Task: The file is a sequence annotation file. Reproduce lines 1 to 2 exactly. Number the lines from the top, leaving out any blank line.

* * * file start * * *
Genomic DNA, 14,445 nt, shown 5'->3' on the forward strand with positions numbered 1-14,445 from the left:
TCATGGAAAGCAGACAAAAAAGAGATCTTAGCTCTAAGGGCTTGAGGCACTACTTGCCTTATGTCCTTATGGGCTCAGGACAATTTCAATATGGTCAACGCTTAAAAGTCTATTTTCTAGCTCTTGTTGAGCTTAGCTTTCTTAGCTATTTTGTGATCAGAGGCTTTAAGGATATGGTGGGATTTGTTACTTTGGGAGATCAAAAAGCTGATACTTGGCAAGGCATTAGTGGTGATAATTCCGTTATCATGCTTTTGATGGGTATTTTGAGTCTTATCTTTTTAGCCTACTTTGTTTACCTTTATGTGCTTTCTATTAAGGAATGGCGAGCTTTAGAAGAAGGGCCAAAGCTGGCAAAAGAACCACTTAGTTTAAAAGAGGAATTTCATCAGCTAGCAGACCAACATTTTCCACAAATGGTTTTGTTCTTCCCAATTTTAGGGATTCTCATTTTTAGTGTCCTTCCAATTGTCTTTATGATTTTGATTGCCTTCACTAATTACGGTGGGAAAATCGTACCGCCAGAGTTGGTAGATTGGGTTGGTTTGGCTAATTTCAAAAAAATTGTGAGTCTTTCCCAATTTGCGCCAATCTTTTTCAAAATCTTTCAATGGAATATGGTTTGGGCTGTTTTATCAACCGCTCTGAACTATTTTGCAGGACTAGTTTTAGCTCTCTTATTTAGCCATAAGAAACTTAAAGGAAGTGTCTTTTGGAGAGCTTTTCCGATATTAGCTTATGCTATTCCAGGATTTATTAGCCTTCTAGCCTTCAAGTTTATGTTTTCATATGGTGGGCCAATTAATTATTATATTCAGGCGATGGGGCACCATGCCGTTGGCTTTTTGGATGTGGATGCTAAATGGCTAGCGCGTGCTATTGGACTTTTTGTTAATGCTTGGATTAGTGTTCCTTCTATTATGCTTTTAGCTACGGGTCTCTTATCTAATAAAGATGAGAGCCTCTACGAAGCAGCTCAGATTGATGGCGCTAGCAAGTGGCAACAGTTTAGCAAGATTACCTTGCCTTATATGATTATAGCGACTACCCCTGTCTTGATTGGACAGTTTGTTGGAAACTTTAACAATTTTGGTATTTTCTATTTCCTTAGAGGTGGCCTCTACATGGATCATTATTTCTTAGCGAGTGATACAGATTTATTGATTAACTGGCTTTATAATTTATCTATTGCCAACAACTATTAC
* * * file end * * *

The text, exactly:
Genomic DNA, 14,445 nt, shown 5'->3' on the forward strand with positions numbered 1-14,445 from the left:
TCATGGAAAGCAGACAAAAAAGAGATCTTAGCTCTAAGGGCTTGAGGCACTACTTGCCTTATGTCCTTATGGGCTCAGGACAATTTCAATATGGTCAACGCTTAAAAGTCTATTTTCTAGCTCTTGTTGAGCTTAGCTTTCTTAGCTATTTTGTGATCAGAGGCTTTAAGGATATGGTGGGATTTGTTACTTTGGGAGATCAAAAAGCTGATACTTGGCAAGGCATTAGTGGTGATAATTCCGTTATCATGCTTTTGATGGGTATTTTGAGTCTTATCTTTTTAGCCTACTTTGTTTACCTTTATGTGCTTTCTATTAAGGAATGGCGAGCTTTAGAAGAAGGGCCAAAGCTGGCAAAAGAACCACTTAGTTTAAAAGAGGAATTTCATCAGCTAGCAGACCAACATTTTCCACAAATGGTTTTGTTCTTCCCAATTTTAGGGATTCTCATTTTTAGTGTCCTTCCAATTGTCTTTATGATTTTGATTGCCTTCACTAATTACGGTGGGAAAATCGTACCGCCAGAGTTGGTAGATTGGGTTGGTTTGGCTAATTTCAAAAAAATTGTGAGTCTTTCCCAATTTGCGCCAATCTTTTTCAAAATCTTTCAATGGAATATGGTTTGGGCTGTTTTATCAACCGCTCTGAACTATTTTGCAGGACTAGTTTTAGCTCTCTTATTTAGCCATAAGAAACTTAAAGGAAGTGTCTTTTGGAGAGCTTTTCCGATATTAGCTTATGCTATTCCAGGATTTATTAGCCTTCTAGCCTTCAAGTTTATGTTTTCATATGGTGGGCCAATTAATTATTATATTCAGGCGATGGGGCACCATGCCGTTGGCTTTTTGGATGTGGATGCTAAATGGCTAGCGCGTGCTATTGGACTTTTTGTTAATGCTTGGATTAGTGTTCCTTCTATTATGCTTTTAGCTACGGGTCTCTTATCTAATAAAGATGAGAGCCTCTACGAAGCAGCTCAGATTGATGGCGCTAGCAAGTGGCAACAGTTTAGCAAGATTACCTTGCCTTATATGATTATAGCGACTACCCCTGTCTTGATTGGACAGTTTGTTGGAAACTTTAACAATTTTGGTATTTTCTATTTCCTTAGAGGTGGCCTCTACATGGATCATTATTTCTTAGCGAGTGATACAGATTTATTGATTAACTGGCTTTATAATTTATCTATTGCCAACAACTATTAC